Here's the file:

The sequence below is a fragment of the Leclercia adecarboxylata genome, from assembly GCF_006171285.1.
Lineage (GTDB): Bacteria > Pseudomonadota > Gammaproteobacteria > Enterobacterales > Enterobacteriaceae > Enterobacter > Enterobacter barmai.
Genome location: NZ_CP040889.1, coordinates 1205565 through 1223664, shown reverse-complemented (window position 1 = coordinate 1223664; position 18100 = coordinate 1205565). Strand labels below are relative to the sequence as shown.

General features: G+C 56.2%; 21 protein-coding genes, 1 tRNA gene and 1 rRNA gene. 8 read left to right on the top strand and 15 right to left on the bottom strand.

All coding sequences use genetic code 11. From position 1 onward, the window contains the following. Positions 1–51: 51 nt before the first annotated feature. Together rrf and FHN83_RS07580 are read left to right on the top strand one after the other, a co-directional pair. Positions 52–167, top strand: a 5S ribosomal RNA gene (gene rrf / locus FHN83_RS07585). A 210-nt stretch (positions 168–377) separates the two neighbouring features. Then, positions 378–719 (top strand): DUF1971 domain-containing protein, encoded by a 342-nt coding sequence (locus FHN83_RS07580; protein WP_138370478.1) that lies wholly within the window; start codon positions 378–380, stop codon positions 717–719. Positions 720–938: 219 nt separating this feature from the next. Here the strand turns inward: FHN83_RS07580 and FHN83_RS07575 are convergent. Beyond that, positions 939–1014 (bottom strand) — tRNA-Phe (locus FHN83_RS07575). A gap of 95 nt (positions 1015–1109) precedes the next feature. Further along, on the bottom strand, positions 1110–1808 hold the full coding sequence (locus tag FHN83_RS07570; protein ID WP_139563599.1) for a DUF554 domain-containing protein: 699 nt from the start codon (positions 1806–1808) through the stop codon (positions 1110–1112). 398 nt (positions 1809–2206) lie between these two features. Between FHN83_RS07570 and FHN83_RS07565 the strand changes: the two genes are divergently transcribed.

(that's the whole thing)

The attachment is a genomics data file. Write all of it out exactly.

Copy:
The sequence below is a fragment of the Leclercia adecarboxylata genome, from assembly GCF_006171285.1.
Lineage (GTDB): Bacteria > Pseudomonadota > Gammaproteobacteria > Enterobacterales > Enterobacteriaceae > Enterobacter > Enterobacter barmai.
Genome location: NZ_CP040889.1, coordinates 1205565 through 1223664, shown reverse-complemented (window position 1 = coordinate 1223664; position 18100 = coordinate 1205565). Strand labels below are relative to the sequence as shown.

General features: G+C 56.2%; 21 protein-coding genes, 1 tRNA gene and 1 rRNA gene. 8 read left to right on the top strand and 15 right to left on the bottom strand.

All coding sequences use genetic code 11. From position 1 onward, the window contains the following. Positions 1–51: 51 nt before the first annotated feature. Together rrf and FHN83_RS07580 are read left to right on the top strand one after the other, a co-directional pair. Positions 52–167, top strand: a 5S ribosomal RNA gene (gene rrf / locus FHN83_RS07585). A 210-nt stretch (positions 168–377) separates the two neighbouring features. Then, positions 378–719 (top strand): DUF1971 domain-containing protein, encoded by a 342-nt coding sequence (locus FHN83_RS07580; protein WP_138370478.1) that lies wholly within the window; start codon positions 378–380, stop codon positions 717–719. Positions 720–938: 219 nt separating this feature from the next. Here the strand turns inward: FHN83_RS07580 and FHN83_RS07575 are convergent. Beyond that, positions 939–1014 (bottom strand) — tRNA-Phe (locus FHN83_RS07575). A gap of 95 nt (positions 1015–1109) precedes the next feature. Further along, on the bottom strand, positions 1110–1808 hold the full coding sequence (locus tag FHN83_RS07570; protein ID WP_139563599.1) for a DUF554 domain-containing protein: 699 nt from the start codon (positions 1806–1808) through the stop codon (positions 1110–1112). 398 nt (positions 1809–2206) lie between these two features. Between FHN83_RS07570 and FHN83_RS07565 the strand changes: the two genes are divergently transcribed.